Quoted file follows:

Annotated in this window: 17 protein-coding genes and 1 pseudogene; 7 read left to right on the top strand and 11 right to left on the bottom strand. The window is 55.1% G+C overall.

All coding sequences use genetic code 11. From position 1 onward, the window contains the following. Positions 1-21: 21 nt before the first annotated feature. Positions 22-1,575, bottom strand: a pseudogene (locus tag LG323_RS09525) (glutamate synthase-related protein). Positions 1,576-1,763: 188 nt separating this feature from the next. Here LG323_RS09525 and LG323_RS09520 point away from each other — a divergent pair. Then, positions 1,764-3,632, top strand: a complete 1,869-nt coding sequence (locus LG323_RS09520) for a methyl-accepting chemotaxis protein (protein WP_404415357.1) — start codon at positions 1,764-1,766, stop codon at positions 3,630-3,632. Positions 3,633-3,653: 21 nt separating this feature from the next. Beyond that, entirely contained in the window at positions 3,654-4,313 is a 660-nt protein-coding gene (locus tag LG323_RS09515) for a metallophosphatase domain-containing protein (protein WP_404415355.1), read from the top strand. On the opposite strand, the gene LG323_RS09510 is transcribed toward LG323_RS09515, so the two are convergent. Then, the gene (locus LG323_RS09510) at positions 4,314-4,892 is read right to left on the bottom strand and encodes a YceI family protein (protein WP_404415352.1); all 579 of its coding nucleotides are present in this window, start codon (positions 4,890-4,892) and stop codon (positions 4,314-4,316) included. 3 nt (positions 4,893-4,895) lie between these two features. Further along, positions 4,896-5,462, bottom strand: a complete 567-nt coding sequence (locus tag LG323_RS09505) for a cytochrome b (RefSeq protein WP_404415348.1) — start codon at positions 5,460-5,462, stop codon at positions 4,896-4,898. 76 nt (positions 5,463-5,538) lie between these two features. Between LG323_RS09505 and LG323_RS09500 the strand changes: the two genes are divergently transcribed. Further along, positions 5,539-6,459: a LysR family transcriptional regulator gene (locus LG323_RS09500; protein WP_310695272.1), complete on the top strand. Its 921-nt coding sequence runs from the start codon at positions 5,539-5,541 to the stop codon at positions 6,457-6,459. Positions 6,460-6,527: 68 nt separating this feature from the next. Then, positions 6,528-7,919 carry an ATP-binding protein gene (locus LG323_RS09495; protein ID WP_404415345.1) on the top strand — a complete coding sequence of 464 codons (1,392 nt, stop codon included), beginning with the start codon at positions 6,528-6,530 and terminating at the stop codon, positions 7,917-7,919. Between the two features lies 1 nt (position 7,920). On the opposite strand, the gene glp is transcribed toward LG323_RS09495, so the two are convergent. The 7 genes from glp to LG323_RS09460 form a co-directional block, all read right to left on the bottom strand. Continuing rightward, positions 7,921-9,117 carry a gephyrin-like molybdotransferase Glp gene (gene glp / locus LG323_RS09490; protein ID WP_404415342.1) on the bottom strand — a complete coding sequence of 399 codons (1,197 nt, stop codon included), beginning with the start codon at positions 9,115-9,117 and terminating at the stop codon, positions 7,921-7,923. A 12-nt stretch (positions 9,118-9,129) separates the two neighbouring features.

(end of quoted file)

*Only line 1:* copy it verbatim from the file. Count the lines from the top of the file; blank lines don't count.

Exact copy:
Annotated in this window: 17 protein-coding genes and 1 pseudogene; 7 read left to right on the top strand and 11 right to left on the bottom strand. The window is 55.1% G+C overall.